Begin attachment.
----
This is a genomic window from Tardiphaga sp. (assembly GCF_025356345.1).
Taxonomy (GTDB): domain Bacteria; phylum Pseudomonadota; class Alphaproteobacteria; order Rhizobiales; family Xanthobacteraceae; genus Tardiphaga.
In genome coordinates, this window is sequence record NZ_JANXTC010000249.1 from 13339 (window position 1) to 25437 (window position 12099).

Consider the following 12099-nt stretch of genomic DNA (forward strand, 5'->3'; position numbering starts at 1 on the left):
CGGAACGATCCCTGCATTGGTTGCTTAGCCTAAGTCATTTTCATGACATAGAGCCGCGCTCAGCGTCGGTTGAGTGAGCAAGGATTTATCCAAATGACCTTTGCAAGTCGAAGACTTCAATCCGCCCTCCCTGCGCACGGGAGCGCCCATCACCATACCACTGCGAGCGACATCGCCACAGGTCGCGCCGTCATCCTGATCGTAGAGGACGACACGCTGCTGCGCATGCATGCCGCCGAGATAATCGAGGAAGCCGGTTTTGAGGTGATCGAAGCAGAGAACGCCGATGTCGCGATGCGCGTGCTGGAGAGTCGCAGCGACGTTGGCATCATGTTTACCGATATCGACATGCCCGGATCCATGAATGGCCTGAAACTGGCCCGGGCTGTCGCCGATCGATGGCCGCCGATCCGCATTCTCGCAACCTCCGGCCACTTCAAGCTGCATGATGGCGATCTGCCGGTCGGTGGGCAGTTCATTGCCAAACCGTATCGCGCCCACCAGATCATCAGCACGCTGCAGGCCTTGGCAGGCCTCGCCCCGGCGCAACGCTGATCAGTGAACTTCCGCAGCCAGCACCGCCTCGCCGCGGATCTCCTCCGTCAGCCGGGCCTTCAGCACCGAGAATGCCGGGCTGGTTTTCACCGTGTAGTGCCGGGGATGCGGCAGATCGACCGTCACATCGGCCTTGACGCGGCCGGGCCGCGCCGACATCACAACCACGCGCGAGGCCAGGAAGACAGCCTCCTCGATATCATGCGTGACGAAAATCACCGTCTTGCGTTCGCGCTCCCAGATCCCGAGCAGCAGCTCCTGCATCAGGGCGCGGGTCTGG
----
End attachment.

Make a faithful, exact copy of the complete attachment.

This is a genomic window from Tardiphaga sp. (assembly GCF_025356345.1).
Taxonomy (GTDB): domain Bacteria; phylum Pseudomonadota; class Alphaproteobacteria; order Rhizobiales; family Xanthobacteraceae; genus Tardiphaga.
In genome coordinates, this window is sequence record NZ_JANXTC010000249.1 from 13339 (window position 1) to 25437 (window position 12099).

Consider the following 12099-nt stretch of genomic DNA (forward strand, 5'->3'; position numbering starts at 1 on the left):
CGGAACGATCCCTGCATTGGTTGCTTAGCCTAAGTCATTTTCATGACATAGAGCCGCGCTCAGCGTCGGTTGAGTGAGCAAGGATTTATCCAAATGACCTTTGCAAGTCGAAGACTTCAATCCGCCCTCCCTGCGCACGGGAGCGCCCATCACCATACCACTGCGAGCGACATCGCCACAGGTCGCGCCGTCATCCTGATCGTAGAGGACGACACGCTGCTGCGCATGCATGCCGCCGAGATAATCGAGGAAGCCGGTTTTGAGGTGATCGAAGCAGAGAACGCCGATGTCGCGATGCGCGTGCTGGAGAGTCGCAGCGACGTTGGCATCATGTTTACCGATATCGACATGCCCGGATCCATGAATGGCCTGAAACTGGCCCGGGCTGTCGCCGATCGATGGCCGCCGATCCGCATTCTCGCAACCTCCGGCCACTTCAAGCTGCATGATGGCGATCTGCCGGTCGGTGGGCAGTTCATTGCCAAACCGTATCGCGCCCACCAGATCATCAGCACGCTGCAGGCCTTGGCAGGCCTCGCCCCGGCGCAACGCTGATCAGTGAACTTCCGCAGCCAGCACCGCCTCGCCGCGGATCTCCTCCGTCAGCCGGGCCTTCAGCACCGAGAATGCCGGGCTGGTTTTCACCGTGTAGTGCCGGGGATGCGGCAGATCGACCGTCACATCGGCCTTGACGCGGCCGGGCCGCGCCGACATCACAACCACGCGCGAGGCCAGGAAGACAGCCTCCTCGATATCATGCGTGACGAAAATCACCGTCTTGCGTTCGCGCTCCCAGATCCCGAGCAGCAGCTCCTGCATCAGGGCGCGGGTCTGG